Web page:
# Nuclear Reactions Example Problem

## Calculate the Energy Change in a Nuclear Reaction

The energy change in a nuclear reaction is considerably greater than that of a normal chemical reaction. This change can be calculated using Einstein's equation:

ΔE = Δmc2

where ΔE is the change in energy, Δm is the change in mass (mass of products - mass of reactants), and c is the speed of light (3.00 x 108 m/s).

As written, this relation gives the energy change in joules and the mass change in kilograms.

Usually small quantities of a sample decay, and the energy change is very large, so it's more common to get an energy change in kilojoules (kJ) corresponding to a mass change in grams. Using the relations

1 kJ = 103 J and 1 kg = 103 g

Einstein's equation may be rewritten

ΔE (in kJ) = 9.00 x 1010 Δm (in grams)

For example, to calculate the ΔE in kJ for the radioactive decay of radium:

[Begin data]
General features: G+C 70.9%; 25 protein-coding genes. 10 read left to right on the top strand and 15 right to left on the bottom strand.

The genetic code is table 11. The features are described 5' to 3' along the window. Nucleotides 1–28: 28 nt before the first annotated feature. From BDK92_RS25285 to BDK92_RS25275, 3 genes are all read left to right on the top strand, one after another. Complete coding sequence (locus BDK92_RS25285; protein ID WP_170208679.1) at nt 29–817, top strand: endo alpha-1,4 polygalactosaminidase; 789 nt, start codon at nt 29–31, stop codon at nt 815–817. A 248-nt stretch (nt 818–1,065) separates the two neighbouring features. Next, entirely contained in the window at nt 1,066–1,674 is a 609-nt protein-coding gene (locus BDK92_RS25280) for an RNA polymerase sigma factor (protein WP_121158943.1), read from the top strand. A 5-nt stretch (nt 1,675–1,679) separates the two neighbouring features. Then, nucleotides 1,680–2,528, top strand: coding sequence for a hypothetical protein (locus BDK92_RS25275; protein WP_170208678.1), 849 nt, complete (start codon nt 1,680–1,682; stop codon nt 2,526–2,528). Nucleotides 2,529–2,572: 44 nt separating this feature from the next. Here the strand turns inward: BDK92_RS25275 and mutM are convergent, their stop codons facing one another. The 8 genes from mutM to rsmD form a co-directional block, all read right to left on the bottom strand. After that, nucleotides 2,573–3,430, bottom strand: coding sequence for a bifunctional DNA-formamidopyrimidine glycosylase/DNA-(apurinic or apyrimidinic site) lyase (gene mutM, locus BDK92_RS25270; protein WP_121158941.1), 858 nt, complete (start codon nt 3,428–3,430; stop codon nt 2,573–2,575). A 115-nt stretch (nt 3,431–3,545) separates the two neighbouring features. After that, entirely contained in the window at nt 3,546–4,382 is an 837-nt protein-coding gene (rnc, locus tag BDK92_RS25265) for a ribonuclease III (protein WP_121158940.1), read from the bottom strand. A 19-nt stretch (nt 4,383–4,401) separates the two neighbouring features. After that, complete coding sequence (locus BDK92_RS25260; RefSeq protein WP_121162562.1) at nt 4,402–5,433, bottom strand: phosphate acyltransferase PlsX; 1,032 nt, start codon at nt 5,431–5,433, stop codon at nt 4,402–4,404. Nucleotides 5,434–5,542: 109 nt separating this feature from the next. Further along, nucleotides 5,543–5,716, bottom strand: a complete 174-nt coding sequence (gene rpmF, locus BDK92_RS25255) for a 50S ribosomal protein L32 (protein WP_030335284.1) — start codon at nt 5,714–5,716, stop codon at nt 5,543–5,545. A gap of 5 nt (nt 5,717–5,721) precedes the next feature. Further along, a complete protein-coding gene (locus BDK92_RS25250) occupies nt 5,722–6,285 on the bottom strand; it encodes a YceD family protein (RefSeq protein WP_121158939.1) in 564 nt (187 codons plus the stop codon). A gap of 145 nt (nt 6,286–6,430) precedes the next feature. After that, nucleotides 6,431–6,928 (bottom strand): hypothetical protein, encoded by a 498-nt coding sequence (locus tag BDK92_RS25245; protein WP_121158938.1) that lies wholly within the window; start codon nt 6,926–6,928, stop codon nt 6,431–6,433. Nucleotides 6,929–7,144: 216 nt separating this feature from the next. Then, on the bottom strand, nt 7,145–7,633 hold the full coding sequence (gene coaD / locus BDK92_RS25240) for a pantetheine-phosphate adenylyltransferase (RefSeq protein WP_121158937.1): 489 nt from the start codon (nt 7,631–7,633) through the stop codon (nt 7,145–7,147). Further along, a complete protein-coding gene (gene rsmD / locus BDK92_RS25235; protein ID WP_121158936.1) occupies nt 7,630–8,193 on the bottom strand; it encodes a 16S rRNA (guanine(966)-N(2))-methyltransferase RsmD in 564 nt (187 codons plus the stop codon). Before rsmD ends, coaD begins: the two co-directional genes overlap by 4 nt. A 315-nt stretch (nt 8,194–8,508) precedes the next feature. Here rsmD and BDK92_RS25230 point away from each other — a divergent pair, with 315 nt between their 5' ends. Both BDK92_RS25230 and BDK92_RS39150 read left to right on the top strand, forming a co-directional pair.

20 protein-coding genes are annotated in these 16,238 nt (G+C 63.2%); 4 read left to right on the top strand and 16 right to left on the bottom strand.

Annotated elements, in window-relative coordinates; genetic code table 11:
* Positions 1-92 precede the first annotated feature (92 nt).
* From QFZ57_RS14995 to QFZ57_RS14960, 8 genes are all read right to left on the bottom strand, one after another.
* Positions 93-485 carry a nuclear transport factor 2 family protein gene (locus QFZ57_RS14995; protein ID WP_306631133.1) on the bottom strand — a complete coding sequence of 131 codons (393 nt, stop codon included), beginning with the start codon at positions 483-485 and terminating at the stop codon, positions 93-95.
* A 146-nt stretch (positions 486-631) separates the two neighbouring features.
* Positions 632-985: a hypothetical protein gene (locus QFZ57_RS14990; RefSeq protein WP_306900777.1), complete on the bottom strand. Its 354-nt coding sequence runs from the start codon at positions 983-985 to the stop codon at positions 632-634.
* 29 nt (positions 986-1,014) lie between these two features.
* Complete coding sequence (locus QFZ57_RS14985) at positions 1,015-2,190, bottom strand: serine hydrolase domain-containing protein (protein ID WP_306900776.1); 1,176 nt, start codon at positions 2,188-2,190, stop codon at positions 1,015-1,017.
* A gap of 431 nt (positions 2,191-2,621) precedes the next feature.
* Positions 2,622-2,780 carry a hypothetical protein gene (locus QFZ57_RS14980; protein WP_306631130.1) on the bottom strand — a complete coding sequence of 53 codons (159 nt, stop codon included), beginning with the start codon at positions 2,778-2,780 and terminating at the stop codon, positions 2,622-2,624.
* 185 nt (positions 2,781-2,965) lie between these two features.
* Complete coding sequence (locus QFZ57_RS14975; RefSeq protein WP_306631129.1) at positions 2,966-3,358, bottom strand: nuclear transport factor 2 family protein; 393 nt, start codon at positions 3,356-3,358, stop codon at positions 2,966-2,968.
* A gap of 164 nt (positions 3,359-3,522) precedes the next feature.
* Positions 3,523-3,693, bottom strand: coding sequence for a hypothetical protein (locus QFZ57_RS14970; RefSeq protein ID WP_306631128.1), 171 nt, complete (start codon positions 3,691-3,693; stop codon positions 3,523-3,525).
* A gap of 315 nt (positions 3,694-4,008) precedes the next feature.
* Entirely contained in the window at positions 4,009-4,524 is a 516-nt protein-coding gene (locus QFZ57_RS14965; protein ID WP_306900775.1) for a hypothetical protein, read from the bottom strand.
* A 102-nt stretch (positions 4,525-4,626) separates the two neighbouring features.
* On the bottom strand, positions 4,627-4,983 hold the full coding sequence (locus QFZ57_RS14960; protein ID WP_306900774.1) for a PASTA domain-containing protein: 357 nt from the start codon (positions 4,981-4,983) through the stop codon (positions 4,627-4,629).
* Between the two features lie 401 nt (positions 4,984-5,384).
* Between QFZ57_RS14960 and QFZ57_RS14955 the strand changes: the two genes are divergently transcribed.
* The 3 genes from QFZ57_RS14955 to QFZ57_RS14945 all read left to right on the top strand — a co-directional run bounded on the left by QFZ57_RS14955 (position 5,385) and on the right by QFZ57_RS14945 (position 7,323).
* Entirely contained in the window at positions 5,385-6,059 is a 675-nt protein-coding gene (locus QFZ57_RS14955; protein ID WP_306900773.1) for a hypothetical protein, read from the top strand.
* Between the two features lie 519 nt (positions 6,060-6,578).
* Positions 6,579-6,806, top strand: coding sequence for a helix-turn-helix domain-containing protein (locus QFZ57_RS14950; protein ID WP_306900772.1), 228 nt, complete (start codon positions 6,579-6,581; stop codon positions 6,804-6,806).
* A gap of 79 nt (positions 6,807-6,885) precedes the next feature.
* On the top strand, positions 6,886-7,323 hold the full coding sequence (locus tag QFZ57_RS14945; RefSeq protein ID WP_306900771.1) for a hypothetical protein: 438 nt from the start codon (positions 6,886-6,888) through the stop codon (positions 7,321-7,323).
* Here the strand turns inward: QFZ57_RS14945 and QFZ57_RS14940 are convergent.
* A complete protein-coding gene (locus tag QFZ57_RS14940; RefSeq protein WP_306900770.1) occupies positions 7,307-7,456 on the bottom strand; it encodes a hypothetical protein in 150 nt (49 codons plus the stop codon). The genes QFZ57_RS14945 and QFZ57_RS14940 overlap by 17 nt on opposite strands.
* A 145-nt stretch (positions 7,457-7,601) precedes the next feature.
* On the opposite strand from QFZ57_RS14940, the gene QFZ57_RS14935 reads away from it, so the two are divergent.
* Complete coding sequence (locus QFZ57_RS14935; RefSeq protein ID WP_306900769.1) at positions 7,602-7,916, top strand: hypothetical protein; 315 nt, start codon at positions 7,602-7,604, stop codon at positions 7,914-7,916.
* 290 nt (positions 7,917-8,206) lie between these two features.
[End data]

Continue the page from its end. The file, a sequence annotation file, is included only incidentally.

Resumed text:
22688Ra --> 22286Rn + 42He

when one mole of radium decays, we first calculate Äm for the reaction and then obtain ΔE using the equation.

Δm = mass of 1 mol 42He + mass of 1 mol 22286Rn - mass of 1 mol 22688Ra

Δm = 4.0015 g + 221.9703 g - 225.9771 g

Δm = -0.0053 g

Note that Δm may be an extremely small quantity, so it is important to know the masses of products and reactants with a high degree of accuracy in order to know the mass difference to two significant figures.

ΔE (in kJ) = 9.00 x 1010 x (-0.0053)

ΔE = -4.8 x 108kJ

ΔE in kJ when one gram of radium (one mole weighs 226 g) decays would be:

ΔE = 1 g Ra x (-4.8 x 108 kJ)/226 g Ra

ΔE = -2.1 x 106 kJ